This question is a followup question to Storing plaintext passwords for cameras - Security concerns?. In that question, I posed what I thought was a simple question, which actually turned out to have various security holes. Thanks to the answers, I've been able to fix most issues, except this last one...
We're developing new cameras for use in monitoring and security of private homes.
One of the features of the service we're offering is the online recording service.
Where previously, one would be screwed if their camera was stolen (since the camera contained the storage medium upon which the footage was stored), with our online recording service, the footage is stored in the cloud and retrievable at a later moment.
The current security plan for the cameras and this online recording service is as follows:
- There are 4 pieces of hardware involved: the camera, the client device (phone with app), our database and our recording service.
- A camera requires (camera unique) default password for configuring the camera. This is only possible after a factory-reset (or when the camera is new). This default password is stored plaintext in our online database for support.
- During initial configuration of the camera, camera adds public SSH key of the configuring device to its keystore.
- Camera keeps a list of public SSH keys of authenticated devices. To register, a new device has to connect to the camera and request to be added. It provides its public key and perhaps some string for the admin to recognize the device. We will allow disabling of registration to prevent internet-scanners from making registration attempts to each camera (and thereby annoying each customer).
- It's possible that we relocate the registration of public keys to the online platform instead, so that we can build upon this to make registrations for multiple cameras in one go easier. This however introduces an attack vector where an employee can add their own key into the list. Customers will have to pay good attention to who they allow to see their camera.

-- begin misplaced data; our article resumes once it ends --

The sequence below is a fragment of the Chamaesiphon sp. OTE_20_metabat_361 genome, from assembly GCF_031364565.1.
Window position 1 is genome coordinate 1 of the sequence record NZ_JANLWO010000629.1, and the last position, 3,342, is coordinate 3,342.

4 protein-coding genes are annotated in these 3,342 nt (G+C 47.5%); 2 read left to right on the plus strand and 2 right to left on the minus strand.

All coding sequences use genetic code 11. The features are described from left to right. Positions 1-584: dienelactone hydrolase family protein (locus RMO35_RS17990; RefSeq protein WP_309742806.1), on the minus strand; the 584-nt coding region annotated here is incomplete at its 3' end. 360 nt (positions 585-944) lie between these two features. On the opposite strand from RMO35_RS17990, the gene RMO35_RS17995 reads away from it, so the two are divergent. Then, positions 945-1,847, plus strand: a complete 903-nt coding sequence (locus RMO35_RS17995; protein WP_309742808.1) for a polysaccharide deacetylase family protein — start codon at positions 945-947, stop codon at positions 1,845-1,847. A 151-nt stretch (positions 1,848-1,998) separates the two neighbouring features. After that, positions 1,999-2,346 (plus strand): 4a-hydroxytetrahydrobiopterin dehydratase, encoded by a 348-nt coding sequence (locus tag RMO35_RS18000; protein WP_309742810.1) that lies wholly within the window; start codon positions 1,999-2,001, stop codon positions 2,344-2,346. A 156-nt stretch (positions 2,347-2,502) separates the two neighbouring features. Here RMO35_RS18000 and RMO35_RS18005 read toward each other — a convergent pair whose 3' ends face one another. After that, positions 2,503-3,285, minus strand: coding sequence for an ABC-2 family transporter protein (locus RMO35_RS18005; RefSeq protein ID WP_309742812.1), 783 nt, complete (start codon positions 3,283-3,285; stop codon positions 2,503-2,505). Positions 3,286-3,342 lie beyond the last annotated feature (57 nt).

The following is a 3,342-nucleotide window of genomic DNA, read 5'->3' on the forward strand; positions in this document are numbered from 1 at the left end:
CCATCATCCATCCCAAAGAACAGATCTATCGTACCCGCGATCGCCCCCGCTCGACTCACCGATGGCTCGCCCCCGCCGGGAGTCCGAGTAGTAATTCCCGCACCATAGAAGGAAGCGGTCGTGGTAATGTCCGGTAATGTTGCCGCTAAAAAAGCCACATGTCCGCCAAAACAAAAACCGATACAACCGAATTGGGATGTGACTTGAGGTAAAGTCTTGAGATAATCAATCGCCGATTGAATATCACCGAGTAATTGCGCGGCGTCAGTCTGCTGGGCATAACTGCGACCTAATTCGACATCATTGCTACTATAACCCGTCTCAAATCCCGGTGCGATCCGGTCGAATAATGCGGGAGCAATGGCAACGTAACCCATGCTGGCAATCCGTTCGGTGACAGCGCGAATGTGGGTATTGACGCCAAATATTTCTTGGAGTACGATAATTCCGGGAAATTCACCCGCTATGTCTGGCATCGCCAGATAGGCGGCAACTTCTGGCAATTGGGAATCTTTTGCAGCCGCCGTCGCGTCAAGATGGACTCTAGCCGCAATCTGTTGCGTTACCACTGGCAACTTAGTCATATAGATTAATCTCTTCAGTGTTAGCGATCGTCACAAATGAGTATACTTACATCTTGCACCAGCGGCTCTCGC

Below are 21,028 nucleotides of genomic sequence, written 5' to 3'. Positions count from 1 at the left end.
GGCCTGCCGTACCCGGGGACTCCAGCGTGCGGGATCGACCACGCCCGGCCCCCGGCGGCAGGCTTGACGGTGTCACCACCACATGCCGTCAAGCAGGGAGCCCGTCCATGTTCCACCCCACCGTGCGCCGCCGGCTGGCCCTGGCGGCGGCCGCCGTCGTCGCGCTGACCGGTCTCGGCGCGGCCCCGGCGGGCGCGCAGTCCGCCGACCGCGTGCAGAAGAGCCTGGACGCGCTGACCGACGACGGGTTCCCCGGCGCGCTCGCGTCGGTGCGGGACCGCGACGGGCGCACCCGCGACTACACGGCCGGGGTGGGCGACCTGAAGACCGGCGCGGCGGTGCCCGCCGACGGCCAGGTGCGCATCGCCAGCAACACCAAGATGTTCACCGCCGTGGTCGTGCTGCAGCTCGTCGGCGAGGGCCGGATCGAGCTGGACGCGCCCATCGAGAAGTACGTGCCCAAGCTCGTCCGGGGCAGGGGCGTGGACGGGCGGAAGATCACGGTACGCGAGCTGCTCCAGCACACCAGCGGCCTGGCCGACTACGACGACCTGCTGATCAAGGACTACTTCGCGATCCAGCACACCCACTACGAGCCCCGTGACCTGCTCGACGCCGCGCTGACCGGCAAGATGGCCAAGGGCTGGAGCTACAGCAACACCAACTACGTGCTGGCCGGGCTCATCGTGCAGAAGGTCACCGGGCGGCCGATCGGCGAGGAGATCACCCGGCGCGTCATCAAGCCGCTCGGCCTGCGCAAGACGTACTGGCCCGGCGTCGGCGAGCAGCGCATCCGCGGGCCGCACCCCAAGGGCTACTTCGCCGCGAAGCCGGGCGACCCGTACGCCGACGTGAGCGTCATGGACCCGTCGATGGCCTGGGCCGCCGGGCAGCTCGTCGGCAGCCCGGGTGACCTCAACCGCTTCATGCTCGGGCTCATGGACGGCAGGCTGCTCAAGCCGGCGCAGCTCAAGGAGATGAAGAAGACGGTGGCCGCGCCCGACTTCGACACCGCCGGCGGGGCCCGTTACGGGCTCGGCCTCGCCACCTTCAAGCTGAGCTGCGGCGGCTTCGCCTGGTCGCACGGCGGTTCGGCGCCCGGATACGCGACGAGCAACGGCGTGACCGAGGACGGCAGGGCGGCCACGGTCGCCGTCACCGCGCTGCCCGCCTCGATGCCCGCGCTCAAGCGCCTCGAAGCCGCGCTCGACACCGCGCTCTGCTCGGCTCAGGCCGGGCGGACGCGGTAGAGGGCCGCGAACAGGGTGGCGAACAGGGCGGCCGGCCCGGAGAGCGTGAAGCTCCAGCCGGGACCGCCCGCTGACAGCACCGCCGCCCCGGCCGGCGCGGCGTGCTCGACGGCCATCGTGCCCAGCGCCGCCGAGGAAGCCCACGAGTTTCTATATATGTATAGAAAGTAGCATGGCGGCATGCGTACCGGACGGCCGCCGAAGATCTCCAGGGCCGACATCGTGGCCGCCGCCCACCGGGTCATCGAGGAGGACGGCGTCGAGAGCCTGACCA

- When an authenticated device reconnects to the camera, it checks for any new registrations, and may choose to add them. It's also allowed to revoke access. If a customer accidentally adds a bad device (like their ex's phone?) and has their access revoked, they can always factory-reset the camera with their physical access to the camera and reconfigure the camera.
- For the online recording service, an authenticated device can ask the online recording service for its public key. The public key is then added as "view-only" in the camera. Like this, the recording service can be registered only by permission of the customer.
This brings a security hole:
It's possible for employees to view the camera feeds from any camera subscribed to the recording service.
A possible plan posted by one of the answerers on my previous question consisted of the following:
- Encrypt the video stream with a session key.
- Renew the session key every few minutes.
- Encrypt the session key with each of the public keys stored on the camera.
- Send encrypted session keys and encrypted stream to the recording service.
But this solution is not perfect: In the event that you set up an indoor camera, and a break-in happens, and both the camera and the single, only authenticated device are stolen, the video stream from the recording service is not decryptable. In this event, the only thing you have left is the encrypted session keys, the public key (if we store these on our servers) and the encrypted video stream data. The private key is lost, as is the SD card on which an unencrypted copy of the video stream could be kept.
Additionally, it's not possible for a device to view yesterday's footage if it was added today. This is also an undesired feature.
Is there any way to allow encryption of the video stream that is decryptable even if both camera and authenticated device is lost forever (and with it, the local recording on SD card as well as the private key on the authenticated device)?
Thus my question,
How to securely encrypt data with a public-private key encryption scheme, but also allow decryption if the private key is lost?
I realize this might be impossible to do - in that case, is it possible to allow recreation of the private key by remembering a secret (basically, something like using a key derived from the customer's plaintext password to encrypt a session key... of which we only store the salted, hashed value)?